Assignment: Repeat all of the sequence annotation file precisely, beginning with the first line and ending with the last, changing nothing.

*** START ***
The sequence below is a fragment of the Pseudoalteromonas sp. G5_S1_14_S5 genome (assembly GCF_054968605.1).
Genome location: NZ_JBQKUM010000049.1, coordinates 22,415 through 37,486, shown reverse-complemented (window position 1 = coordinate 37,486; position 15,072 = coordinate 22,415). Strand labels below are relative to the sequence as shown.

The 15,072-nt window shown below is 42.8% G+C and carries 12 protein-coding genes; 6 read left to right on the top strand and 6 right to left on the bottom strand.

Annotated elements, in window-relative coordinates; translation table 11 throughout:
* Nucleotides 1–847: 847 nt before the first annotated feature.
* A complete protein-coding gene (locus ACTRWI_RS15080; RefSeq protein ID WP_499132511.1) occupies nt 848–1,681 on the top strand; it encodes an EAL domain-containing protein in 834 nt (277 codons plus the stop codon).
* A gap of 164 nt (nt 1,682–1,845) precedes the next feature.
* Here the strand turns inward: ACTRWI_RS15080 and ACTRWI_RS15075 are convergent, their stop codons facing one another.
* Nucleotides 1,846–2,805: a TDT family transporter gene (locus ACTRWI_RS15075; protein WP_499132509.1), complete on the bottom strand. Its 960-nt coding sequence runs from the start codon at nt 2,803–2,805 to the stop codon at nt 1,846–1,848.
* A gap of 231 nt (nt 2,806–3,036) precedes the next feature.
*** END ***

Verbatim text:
The sequence below is a fragment of the Pseudoalteromonas sp. G5_S1_14_S5 genome (assembly GCF_054968605.1).
Genome location: NZ_JBQKUM010000049.1, coordinates 22,415 through 37,486, shown reverse-complemented (window position 1 = coordinate 37,486; position 15,072 = coordinate 22,415). Strand labels below are relative to the sequence as shown.

The 15,072-nt window shown below is 42.8% G+C and carries 12 protein-coding genes; 6 read left to right on the top strand and 6 right to left on the bottom strand.

Annotated elements, in window-relative coordinates; translation table 11 throughout:
* Nucleotides 1–847: 847 nt before the first annotated feature.
* A complete protein-coding gene (locus ACTRWI_RS15080; RefSeq protein ID WP_499132511.1) occupies nt 848–1,681 on the top strand; it encodes an EAL domain-containing protein in 834 nt (277 codons plus the stop codon).
* A gap of 164 nt (nt 1,682–1,845) precedes the next feature.
* Here the strand turns inward: ACTRWI_RS15080 and ACTRWI_RS15075 are convergent, their stop codons facing one another.
* Nucleotides 1,846–2,805: a TDT family transporter gene (locus ACTRWI_RS15075; protein WP_499132509.1), complete on the bottom strand. Its 960-nt coding sequence runs from the start codon at nt 2,803–2,805 to the stop codon at nt 1,846–1,848.
* A gap of 231 nt (nt 2,806–3,036) precedes the next feature.